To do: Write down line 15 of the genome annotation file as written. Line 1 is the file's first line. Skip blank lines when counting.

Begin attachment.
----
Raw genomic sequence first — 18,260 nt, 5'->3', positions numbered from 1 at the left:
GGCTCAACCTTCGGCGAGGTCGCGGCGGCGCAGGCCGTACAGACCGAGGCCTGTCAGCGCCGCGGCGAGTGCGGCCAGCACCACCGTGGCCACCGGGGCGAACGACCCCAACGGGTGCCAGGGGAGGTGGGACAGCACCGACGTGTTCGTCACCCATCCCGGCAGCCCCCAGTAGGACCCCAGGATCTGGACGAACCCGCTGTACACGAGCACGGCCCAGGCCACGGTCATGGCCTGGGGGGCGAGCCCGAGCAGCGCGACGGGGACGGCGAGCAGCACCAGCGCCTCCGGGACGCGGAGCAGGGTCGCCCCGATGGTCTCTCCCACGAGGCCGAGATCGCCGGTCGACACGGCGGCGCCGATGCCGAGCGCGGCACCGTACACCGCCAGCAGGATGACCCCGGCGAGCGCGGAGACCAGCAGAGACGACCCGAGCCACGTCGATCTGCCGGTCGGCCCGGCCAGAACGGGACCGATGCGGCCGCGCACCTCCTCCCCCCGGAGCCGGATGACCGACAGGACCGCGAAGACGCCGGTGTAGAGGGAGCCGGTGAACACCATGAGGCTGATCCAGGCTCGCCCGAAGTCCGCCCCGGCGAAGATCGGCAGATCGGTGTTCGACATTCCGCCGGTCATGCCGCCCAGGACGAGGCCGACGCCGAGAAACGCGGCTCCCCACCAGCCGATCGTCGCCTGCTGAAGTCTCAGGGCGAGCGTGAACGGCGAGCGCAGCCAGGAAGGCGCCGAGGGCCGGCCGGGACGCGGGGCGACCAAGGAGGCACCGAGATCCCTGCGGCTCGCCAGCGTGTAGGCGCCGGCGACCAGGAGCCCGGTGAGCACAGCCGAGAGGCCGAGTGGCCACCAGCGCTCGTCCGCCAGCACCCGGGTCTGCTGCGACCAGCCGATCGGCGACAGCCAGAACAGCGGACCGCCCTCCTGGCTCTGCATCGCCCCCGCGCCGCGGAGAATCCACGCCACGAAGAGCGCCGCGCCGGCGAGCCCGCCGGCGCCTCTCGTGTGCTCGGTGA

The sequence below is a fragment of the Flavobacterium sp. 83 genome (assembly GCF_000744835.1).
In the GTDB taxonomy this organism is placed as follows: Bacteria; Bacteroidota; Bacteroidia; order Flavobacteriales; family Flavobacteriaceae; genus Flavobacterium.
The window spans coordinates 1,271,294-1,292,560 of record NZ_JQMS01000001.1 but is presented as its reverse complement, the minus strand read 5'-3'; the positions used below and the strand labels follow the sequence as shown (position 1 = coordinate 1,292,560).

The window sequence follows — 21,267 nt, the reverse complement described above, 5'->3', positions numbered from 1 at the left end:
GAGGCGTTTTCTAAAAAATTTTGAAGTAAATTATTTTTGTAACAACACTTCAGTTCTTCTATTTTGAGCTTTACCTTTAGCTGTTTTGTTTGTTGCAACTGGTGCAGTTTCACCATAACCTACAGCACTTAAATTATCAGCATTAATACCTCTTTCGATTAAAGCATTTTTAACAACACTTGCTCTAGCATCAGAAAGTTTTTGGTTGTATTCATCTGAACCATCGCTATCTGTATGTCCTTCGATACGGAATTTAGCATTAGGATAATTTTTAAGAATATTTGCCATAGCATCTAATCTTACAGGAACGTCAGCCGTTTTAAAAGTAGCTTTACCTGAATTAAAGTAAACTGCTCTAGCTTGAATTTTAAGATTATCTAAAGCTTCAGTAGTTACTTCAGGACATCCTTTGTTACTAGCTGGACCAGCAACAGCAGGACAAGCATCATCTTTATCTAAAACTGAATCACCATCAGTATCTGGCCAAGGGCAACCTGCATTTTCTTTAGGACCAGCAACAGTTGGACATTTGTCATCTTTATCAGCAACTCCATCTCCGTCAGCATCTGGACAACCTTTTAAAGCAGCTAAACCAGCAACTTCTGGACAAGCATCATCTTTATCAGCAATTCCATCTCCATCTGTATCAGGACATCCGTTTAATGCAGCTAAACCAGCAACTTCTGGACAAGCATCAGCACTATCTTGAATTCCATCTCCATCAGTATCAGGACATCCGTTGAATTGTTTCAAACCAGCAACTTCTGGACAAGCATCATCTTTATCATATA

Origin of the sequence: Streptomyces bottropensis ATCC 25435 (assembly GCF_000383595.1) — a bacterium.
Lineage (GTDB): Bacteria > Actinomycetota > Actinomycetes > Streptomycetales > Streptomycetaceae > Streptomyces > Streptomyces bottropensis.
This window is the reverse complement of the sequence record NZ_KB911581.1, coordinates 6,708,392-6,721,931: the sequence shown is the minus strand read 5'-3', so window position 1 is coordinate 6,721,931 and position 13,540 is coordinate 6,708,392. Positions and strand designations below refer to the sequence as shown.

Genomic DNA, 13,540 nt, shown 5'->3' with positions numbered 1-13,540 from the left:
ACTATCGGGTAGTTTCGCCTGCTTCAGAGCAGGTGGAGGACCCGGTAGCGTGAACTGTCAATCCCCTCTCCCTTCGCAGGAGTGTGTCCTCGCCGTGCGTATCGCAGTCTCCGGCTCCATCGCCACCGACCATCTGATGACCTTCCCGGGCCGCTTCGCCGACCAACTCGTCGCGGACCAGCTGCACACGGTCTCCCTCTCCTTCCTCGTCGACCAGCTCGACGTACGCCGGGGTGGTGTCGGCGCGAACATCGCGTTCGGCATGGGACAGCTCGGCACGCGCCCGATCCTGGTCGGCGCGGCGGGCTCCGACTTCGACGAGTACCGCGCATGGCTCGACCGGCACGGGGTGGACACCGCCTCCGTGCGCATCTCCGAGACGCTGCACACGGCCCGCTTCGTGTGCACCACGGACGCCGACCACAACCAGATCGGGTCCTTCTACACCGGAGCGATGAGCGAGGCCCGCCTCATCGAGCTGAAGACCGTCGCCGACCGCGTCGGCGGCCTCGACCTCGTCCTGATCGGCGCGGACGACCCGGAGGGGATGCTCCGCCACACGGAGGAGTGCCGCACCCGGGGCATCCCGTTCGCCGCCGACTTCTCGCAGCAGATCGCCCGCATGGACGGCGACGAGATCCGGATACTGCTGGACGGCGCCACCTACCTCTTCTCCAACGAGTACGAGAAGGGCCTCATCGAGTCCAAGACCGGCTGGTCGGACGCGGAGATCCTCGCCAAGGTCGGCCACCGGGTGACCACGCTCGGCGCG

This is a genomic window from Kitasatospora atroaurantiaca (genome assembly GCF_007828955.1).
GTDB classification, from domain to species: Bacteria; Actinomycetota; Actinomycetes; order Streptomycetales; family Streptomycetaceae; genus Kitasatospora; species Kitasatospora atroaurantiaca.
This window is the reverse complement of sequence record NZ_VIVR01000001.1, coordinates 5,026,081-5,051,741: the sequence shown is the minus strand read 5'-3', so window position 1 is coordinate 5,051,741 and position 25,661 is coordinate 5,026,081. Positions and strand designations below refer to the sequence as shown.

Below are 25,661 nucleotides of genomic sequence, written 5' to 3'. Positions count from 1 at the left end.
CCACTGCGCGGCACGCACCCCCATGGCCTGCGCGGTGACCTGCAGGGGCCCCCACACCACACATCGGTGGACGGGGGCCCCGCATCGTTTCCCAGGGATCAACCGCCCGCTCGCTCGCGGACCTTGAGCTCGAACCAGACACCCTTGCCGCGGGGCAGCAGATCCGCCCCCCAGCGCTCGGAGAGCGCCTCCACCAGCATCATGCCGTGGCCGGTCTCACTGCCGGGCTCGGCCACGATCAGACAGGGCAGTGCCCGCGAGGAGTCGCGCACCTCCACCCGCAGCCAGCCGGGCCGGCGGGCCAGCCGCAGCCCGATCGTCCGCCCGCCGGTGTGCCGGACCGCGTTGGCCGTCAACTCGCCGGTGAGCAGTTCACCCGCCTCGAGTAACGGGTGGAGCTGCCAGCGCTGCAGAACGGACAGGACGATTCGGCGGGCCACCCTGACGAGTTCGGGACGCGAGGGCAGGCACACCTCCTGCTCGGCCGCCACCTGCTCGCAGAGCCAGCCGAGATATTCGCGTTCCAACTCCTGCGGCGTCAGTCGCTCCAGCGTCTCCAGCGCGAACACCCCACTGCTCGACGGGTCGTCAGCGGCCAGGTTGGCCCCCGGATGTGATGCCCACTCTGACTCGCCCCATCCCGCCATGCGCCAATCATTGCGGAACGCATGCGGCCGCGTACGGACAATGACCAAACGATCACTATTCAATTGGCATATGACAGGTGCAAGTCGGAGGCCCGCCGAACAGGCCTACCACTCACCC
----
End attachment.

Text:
This window is the reverse complement of sequence record NZ_VIVR01000001.1, coordinates 5,026,081-5,051,741: the sequence shown is the minus strand read 5'-3', so window position 1 is coordinate 5,051,741 and position 25,661 is coordinate 5,026,081. Positions and strand designations below refer to the sequence as shown.